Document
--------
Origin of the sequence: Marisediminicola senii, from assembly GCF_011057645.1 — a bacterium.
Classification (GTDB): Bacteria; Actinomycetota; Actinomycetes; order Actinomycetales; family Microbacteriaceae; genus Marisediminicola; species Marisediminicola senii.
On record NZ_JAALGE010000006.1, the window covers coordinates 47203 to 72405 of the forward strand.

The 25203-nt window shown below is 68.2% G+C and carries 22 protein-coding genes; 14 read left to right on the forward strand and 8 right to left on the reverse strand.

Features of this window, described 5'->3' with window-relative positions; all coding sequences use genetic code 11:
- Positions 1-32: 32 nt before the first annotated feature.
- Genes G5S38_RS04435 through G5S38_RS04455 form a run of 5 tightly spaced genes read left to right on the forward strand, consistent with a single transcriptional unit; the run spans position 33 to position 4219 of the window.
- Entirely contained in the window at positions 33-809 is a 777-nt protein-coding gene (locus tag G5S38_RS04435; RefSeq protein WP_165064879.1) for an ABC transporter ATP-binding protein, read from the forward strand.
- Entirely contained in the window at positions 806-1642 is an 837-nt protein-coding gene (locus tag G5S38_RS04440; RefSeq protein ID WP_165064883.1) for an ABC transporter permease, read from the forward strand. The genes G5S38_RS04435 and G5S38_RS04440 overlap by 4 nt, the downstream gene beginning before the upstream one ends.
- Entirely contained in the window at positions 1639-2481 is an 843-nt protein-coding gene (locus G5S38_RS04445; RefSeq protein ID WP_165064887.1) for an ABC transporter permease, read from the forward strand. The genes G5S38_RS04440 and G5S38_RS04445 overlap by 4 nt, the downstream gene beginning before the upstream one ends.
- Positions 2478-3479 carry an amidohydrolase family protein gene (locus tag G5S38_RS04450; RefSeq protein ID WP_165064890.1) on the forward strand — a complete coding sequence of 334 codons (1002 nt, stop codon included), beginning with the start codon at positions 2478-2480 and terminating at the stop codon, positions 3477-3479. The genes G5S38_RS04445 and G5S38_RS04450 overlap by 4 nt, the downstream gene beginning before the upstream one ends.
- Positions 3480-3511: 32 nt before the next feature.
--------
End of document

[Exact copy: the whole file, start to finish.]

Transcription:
Origin of the sequence: Marisediminicola senii, from assembly GCF_011057645.1 — a bacterium.
Classification (GTDB): Bacteria; Actinomycetota; Actinomycetes; order Actinomycetales; family Microbacteriaceae; genus Marisediminicola; species Marisediminicola senii.
On record NZ_JAALGE010000006.1, the window covers coordinates 47203 to 72405 of the forward strand.

The 25203-nt window shown below is 68.2% G+C and carries 22 protein-coding genes; 14 read left to right on the forward strand and 8 right to left on the reverse strand.

Features of this window, described 5'->3' with window-relative positions; all coding sequences use genetic code 11:
- Positions 1-32: 32 nt before the first annotated feature.
- Genes G5S38_RS04435 through G5S38_RS04455 form a run of 5 tightly spaced genes read left to right on the forward strand, consistent with a single transcriptional unit; the run spans position 33 to position 4219 of the window.
- Entirely contained in the window at positions 33-809 is a 777-nt protein-coding gene (locus tag G5S38_RS04435; RefSeq protein WP_165064879.1) for an ABC transporter ATP-binding protein, read from the forward strand.
- Entirely contained in the window at positions 806-1642 is an 837-nt protein-coding gene (locus tag G5S38_RS04440; RefSeq protein ID WP_165064883.1) for an ABC transporter permease, read from the forward strand. The genes G5S38_RS04435 and G5S38_RS04440 overlap by 4 nt, the downstream gene beginning before the upstream one ends.
- Entirely contained in the window at positions 1639-2481 is an 843-nt protein-coding gene (locus G5S38_RS04445; RefSeq protein ID WP_165064887.1) for an ABC transporter permease, read from the forward strand. The genes G5S38_RS04440 and G5S38_RS04445 overlap by 4 nt, the downstream gene beginning before the upstream one ends.
- Positions 2478-3479 carry an amidohydrolase family protein gene (locus tag G5S38_RS04450; RefSeq protein ID WP_165064890.1) on the forward strand — a complete coding sequence of 334 codons (1002 nt, stop codon included), beginning with the start codon at positions 2478-2480 and terminating at the stop codon, positions 3477-3479. The genes G5S38_RS04445 and G5S38_RS04450 overlap by 4 nt, the downstream gene beginning before the upstream one ends.
- Positions 3480-3511: 32 nt before the next feature.